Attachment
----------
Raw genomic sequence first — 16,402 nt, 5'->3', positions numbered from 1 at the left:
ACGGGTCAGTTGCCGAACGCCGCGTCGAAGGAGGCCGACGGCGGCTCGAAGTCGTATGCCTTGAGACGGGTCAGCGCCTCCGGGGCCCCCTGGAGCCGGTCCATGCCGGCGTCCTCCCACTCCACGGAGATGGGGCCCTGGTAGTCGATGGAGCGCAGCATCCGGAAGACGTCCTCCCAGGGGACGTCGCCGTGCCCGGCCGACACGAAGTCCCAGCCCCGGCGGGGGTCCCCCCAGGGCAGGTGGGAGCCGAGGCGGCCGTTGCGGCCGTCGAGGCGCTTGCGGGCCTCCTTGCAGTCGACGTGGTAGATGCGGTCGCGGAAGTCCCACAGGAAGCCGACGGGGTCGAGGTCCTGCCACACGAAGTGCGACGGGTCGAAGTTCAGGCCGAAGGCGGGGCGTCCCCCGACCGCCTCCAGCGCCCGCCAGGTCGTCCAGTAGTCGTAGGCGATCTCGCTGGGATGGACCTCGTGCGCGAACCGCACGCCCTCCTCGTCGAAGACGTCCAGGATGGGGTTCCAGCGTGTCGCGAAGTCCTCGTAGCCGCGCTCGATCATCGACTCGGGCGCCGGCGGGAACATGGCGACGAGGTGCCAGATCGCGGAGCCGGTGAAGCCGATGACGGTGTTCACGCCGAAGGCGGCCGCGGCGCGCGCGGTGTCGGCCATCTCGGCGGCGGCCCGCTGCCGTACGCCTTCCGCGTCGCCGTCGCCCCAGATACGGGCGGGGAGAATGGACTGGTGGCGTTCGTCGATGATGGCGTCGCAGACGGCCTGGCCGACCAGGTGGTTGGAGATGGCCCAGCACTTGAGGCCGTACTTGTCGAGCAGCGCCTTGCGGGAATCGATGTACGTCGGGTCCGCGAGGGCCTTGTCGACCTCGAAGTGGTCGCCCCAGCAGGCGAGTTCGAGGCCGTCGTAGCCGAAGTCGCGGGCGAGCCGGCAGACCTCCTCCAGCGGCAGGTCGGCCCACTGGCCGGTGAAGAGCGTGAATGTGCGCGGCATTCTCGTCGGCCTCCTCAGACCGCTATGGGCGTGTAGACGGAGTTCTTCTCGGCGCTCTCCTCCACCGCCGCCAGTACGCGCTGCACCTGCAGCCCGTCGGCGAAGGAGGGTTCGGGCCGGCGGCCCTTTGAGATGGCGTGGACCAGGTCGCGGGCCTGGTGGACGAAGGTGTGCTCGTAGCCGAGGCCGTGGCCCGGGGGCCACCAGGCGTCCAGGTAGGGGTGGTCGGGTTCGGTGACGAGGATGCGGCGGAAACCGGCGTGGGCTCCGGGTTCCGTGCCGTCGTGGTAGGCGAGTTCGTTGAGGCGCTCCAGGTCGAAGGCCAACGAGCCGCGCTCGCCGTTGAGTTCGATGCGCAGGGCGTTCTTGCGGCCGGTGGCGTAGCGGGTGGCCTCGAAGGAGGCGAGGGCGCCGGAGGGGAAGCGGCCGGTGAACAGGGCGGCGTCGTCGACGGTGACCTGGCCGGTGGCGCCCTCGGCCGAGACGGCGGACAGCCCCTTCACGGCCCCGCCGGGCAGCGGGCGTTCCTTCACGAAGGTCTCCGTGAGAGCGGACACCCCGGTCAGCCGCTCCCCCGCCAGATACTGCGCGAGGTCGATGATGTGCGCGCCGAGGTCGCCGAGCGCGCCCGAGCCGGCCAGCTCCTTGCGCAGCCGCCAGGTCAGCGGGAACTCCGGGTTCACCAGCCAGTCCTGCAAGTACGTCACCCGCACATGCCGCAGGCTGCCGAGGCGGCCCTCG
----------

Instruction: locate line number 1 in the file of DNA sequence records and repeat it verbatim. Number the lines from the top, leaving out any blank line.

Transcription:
Raw genomic sequence first — 16,402 nt, 5'->3', positions numbered from 1 at the left: